Removing photo credit creates DMCA liability

Aaron Mackey | Libel | Feature | June 16, 2011

Individuals who physically remove credit lines attached to photographs violate a federal law that prevents people from stripping out copyright ownership information from works, the U.S. Court of Appeals in Philadelphia (3rd Cir.) ruled earlier this week.

The ruling, which could also apply to attribution information included in videos, newspaper clips and other copyrighted material, interpreted the anti-circumvention provisions of the Digital Millennium Copyright Act.

Media attorney Tom Cafferty, who represented the defendants in the case, said the ruling could harm free expression by creating an additional level of copyright liability for those who legitimately use others' works. But Mickey Osterreicher, an attorney who represents photographers, applauded the ruling for recognizing that people should credit images that they don’t own.

The case began when photographer Peter Murphy was hired to take a picture of New Jersey disc jockeys Craig Carton and Ray Rossi for New Jersey Monthly. After the photo was published in 2006, an employee at the radio station deleted the caption, which included the photographer’s credit while scanning the image into a computer.

The altered photo was then uploaded to the station’s website, where listeners were encouraged to download it, make alterations and upload their creations to the website.

When the photographer demanded the website remove the images, the DJs responded by implying that the photographer was a homosexual, according to the lawsuit. The DJs also attacked Murphy's business reputation.

Murphy sued the DJs and the owner of the radio station for violating the DMCA’s anti-circumvention provisions, copyright infringement and defamation. A trial court dismissed all of the claims.

On appeal, the Third Circuit ruled that the act of removing the photo caption that included the credit line for the photographer violated section 1202 of the DMCA, which prohibits altering information used to determine who owns an image’s copyright.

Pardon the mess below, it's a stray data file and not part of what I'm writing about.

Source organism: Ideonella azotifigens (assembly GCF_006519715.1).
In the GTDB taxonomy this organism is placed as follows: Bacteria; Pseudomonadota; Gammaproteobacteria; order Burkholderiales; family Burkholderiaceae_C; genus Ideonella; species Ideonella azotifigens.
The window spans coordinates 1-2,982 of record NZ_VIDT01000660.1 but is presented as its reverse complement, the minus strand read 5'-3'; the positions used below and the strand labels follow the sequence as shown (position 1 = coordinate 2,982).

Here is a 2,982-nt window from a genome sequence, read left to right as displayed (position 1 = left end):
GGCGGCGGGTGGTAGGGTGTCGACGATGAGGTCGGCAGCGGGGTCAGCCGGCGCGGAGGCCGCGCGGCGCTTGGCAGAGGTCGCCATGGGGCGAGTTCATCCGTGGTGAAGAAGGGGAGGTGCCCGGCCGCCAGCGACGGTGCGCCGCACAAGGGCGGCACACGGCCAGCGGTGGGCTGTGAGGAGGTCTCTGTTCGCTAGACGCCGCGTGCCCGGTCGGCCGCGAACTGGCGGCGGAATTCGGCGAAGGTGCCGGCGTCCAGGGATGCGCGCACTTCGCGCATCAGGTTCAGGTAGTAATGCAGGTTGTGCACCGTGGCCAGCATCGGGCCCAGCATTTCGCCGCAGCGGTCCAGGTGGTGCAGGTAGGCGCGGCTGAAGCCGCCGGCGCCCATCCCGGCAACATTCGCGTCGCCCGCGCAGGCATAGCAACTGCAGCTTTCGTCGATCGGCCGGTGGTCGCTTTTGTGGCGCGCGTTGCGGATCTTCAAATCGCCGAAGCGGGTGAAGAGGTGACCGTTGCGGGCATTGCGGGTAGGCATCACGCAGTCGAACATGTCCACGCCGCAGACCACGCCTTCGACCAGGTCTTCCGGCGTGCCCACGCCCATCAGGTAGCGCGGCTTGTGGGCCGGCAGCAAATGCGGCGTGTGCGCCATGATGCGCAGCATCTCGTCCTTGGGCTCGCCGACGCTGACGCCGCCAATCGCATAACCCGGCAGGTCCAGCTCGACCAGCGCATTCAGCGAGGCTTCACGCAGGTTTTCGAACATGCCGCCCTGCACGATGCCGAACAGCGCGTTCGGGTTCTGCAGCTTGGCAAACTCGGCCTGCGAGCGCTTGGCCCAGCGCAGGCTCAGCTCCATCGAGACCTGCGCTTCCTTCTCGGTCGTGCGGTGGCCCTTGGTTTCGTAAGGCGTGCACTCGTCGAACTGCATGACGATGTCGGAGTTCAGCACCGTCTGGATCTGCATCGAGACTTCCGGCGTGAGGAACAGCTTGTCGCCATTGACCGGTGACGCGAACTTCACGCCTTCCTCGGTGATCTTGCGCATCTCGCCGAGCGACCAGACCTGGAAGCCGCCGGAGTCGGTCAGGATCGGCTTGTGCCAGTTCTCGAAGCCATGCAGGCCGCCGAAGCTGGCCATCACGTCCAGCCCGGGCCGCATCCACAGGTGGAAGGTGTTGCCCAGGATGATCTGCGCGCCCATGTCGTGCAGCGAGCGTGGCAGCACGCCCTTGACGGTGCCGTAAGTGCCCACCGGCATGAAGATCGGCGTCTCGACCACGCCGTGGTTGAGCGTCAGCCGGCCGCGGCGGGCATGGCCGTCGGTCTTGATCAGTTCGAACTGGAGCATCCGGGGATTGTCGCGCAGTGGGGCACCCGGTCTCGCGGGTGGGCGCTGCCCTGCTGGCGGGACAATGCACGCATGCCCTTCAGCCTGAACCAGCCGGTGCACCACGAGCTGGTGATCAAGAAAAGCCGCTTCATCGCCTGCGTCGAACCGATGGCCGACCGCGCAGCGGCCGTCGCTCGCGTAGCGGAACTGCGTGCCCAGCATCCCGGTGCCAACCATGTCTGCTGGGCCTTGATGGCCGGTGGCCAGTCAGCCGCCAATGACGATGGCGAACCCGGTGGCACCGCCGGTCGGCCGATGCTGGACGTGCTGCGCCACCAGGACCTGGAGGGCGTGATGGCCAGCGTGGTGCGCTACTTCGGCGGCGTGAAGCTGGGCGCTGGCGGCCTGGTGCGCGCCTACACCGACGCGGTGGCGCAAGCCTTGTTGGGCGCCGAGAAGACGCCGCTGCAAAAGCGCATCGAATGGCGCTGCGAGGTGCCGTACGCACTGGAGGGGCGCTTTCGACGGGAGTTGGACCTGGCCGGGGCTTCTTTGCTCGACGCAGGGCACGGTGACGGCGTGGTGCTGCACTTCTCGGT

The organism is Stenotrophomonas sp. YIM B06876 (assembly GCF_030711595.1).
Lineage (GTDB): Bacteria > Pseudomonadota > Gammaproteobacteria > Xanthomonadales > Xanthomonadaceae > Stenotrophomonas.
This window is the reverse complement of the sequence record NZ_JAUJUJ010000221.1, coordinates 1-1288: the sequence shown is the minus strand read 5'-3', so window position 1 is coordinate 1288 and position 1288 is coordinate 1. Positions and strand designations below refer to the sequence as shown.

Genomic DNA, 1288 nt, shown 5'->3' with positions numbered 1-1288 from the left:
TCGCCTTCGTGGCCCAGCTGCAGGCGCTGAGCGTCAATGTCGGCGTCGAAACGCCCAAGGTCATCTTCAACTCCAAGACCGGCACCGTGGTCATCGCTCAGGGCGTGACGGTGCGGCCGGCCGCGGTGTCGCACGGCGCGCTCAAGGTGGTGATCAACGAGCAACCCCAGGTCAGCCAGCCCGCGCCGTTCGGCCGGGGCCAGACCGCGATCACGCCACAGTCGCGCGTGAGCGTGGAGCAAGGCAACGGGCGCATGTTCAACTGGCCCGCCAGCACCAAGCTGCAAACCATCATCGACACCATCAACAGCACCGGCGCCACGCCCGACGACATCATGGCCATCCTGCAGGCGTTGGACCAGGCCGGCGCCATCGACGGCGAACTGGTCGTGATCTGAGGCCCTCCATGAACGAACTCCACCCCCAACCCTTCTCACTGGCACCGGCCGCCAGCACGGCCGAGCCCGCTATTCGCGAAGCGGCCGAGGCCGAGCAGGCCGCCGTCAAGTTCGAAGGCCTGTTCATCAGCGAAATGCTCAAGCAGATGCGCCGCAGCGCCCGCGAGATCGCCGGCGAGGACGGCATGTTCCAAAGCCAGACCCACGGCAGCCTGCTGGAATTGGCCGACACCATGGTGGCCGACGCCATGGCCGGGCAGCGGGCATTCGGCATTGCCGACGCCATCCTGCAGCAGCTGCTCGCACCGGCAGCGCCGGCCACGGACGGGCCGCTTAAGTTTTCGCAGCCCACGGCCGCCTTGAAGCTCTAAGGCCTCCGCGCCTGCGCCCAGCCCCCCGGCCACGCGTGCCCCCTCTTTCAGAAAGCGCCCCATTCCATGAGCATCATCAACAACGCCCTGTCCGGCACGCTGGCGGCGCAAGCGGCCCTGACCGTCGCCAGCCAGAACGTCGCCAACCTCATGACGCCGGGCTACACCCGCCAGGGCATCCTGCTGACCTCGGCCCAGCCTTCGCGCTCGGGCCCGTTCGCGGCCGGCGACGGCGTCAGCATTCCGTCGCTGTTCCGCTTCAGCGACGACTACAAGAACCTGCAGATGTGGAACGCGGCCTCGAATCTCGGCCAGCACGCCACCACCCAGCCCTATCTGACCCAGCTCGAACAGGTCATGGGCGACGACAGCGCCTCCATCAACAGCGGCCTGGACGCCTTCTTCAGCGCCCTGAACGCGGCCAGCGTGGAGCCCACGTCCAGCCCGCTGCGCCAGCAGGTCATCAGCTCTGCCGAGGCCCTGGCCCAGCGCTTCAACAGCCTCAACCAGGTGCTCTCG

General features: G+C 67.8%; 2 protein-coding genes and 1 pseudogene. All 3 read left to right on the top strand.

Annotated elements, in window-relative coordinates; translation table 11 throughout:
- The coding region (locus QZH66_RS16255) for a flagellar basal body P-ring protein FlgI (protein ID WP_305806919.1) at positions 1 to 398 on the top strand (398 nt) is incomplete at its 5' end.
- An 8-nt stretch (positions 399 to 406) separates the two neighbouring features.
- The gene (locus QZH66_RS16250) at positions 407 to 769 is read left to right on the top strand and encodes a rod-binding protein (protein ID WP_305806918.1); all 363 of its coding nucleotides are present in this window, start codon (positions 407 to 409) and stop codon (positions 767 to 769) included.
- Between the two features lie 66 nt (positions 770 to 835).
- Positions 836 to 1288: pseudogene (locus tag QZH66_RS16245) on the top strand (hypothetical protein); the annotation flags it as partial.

Courts disagree about whether the copyright law’s protections, known as copyright management information, extend to physical attributions. Some have ruled that the protection covered only electronic data embedded within an image or file that identified the copyright holder.

“In this case, the mere fact that Murphy’s name appeared in a printed gutter credit near the Image rather than as data . . . does not prevent it from qualifying” for the law’s protection, the court said.

Cafferty said the decision could create additional legal liability for journalists and other creators who use copyrighted material but do not attribute it.

“I think it creates a significant degree of uncertainty,” he said. “It has a serious potential chilling effect on free speech.”

Cafferty said he is still reviewing the decision and is considering asking the full appellate court to rehear the case.

Under traditional copyright law, individuals have limited rights to use copyrighted material owned by others without permission or attribution under a doctrine known as fair use. The doctrine recognizes the tension between copyright ownership and the First Amendment.

Such uses generally include speech that is non-commercial, satirical or newsworthy.

But the fair use defense would not apply to the digital copyright law’s anti-circumvention provisions, Cafferty said.

For example, a documentary may make a fair use of a copyrighted image, but omit the credit. Under the ruling announced by the appellate court, the documentary could still be liable.

“You may have a fair use, but still have a DMCA violation,” Cafferty said.

But Osterreicher, general counsel for The National Press Photographers Association, said that the ruling helps photojournalists, who often have little control over where their images end up online and whether they receive credit for their work.

“It gives credit where credit is due,” Osterreicher said of the decision.

Because people often strip out photojournalists’ credit from images, the decision helps photographers get paid for their work, Osterreicher said.

The appellate court also reversed the trial court’s findings related to the copyright infringement and defamation claims.

The court ruled that the radio station's posting of Murphy’s images to the website did not constitute a fair use, finding that the factors used to determine whether the use was fair weighed against the defendants.

The court also said that the trial court improperly dismissed the defamation claim before the plaintiff had been able to gather evidence to help prove his claim.